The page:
If you supply goods or services without written terms, you might find yourself in disputes that could have been avoided if there had been clear, written, terms of trade from the start which detailed your rights and your customer’s rights and responsibilities.  Good written terms of trade can save businesses a lot of time and money. 

In a recent example, a whānau-owned online retail business did not have their terms of trade in order.  They had only a roughly drawn up terms of trade document uploaded onto their website, and no procedure for ensuring that customers accepted those terms before being supplied with goods.

When a customer failed to pay what they owed, the whānau-owned business tried to apply penalty interest on the amount owing and then sought to recover the debt using a debt collection agency.  The matter ended up in legal proceedings, where the Court held that the online retail business did not have the right to charge the customer penalty interest.  The business owner had not realised that their terms of trade needed to specify that interest would accrue on unpaid accounts in order for that be enforceable.  Because there was no term about penalty interest, the customer could not be charged for it.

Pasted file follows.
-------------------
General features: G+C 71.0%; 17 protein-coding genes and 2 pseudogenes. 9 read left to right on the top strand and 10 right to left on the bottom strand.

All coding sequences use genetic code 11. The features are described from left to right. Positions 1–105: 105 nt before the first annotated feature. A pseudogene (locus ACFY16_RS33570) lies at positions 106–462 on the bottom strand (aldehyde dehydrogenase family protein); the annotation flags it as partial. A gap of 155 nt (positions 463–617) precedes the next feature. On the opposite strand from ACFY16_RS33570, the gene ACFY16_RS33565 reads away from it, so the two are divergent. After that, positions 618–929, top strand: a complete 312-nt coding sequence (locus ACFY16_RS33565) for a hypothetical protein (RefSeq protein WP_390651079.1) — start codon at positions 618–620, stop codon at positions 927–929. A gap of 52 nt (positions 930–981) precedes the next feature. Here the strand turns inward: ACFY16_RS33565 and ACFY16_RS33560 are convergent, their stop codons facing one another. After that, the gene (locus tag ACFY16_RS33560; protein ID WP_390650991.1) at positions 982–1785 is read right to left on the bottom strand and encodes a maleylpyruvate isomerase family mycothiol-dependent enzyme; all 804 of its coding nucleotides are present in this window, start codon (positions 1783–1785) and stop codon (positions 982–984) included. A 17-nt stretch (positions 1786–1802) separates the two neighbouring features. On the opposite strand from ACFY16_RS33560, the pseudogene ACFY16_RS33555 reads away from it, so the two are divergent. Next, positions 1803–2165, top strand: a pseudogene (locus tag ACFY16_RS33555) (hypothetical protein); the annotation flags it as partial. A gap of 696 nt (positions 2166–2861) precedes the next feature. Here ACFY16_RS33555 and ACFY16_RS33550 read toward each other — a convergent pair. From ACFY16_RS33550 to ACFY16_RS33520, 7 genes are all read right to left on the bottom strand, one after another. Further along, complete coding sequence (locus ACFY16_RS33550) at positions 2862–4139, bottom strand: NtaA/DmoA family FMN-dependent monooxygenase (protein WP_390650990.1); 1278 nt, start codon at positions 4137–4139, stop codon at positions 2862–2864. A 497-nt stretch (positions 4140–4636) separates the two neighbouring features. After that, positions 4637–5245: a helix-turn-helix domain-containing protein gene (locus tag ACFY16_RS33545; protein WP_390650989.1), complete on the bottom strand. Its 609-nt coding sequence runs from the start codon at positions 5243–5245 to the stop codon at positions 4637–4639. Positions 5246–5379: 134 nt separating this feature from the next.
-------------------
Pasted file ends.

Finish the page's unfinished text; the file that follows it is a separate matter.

For businesses of all sizes, from a small whānau-owned online retailer to a large manufacturing factory, written terms of trade help define who does what and when.  There are a number of key things your terms of trade should set out, including:

  • Parties: who are you contracting with?
  • Price: what is the price, does it include GST, is it an estimate or a firm quote, can it be varied or added to?
  • Acceptance of a quote: how is a quote accepted, and how long does a quote stay valid for?
  • Payment: what are the payment terms?
  • Risk, insurance, ownership: when does risk in goods pass to the buyer, is insurance required and if so who will pay for it, does ownership of the goods pass to the buyer when the goods are delivered, or do you, the seller, retain ownership until you have received full payment?

If you are in business, or a thinking of setting up a business, it is extremely worthwhile investing in robust terms of trade that suit your particular business.  You will protect your business from disputes caused by misunderstandings and will minimise the cost of any debt recovery action if your customers agree to and sign your terms of trade before you do business.